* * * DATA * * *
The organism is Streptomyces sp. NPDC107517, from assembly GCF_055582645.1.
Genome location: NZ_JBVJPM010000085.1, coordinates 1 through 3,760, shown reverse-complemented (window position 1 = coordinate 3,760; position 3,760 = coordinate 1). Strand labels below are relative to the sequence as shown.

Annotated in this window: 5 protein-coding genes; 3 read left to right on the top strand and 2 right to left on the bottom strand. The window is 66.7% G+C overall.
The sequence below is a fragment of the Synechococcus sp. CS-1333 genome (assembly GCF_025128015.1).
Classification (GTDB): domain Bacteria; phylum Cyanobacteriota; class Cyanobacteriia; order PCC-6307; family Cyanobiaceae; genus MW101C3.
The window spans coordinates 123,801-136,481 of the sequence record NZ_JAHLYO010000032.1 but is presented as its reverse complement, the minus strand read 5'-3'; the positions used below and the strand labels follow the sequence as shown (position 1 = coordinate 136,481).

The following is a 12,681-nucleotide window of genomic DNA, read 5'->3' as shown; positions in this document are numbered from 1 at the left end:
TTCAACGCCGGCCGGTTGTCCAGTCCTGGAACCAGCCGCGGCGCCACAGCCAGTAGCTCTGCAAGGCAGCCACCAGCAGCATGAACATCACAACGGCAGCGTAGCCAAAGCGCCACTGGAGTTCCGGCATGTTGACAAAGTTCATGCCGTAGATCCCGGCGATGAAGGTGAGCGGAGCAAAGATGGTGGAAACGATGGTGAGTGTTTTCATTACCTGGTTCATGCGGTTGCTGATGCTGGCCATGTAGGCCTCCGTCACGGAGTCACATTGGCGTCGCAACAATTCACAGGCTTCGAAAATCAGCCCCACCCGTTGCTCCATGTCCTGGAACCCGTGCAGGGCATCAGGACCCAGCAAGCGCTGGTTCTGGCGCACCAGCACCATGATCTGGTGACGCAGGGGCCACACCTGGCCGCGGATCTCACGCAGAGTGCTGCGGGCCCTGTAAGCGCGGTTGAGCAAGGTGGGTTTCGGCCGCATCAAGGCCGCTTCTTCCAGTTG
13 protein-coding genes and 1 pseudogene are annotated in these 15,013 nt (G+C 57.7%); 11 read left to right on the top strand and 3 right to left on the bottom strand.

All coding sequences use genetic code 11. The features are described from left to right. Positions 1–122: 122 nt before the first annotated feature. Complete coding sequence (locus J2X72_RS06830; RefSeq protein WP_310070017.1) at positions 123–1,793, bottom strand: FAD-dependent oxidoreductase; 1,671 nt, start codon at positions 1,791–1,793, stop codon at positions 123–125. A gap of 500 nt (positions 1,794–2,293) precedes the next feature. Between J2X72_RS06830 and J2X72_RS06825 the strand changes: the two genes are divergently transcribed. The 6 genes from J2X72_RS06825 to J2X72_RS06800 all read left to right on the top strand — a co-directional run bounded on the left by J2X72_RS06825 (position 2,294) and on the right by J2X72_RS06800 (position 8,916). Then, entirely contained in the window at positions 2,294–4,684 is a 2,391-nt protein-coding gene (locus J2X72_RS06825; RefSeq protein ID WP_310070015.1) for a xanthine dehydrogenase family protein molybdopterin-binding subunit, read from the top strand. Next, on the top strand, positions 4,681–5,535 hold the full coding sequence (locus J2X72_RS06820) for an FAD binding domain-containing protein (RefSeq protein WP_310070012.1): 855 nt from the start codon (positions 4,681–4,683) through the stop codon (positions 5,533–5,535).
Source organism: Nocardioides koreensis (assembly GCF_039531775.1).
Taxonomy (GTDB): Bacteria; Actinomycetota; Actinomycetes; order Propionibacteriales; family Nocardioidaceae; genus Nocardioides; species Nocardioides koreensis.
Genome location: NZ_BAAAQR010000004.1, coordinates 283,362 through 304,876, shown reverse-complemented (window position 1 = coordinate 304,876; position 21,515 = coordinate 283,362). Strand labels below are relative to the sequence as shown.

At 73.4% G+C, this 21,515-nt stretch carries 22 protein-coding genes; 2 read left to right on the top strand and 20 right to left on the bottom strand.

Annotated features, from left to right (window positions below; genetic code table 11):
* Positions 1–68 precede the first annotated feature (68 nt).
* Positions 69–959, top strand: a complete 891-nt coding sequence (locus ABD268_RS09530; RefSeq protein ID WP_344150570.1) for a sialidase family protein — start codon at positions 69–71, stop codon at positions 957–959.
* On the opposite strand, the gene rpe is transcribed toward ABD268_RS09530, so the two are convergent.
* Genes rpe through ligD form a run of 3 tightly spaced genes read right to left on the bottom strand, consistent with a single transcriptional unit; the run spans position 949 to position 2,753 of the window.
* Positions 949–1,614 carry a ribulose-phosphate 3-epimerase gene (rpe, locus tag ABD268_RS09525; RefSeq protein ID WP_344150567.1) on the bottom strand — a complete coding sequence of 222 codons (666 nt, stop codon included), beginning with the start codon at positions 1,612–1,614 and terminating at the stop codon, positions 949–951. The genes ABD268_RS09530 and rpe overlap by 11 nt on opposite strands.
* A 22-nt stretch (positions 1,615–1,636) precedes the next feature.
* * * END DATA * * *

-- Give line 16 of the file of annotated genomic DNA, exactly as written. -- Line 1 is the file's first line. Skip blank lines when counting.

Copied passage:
* Positions 1–68 precede the first annotated feature (68 nt).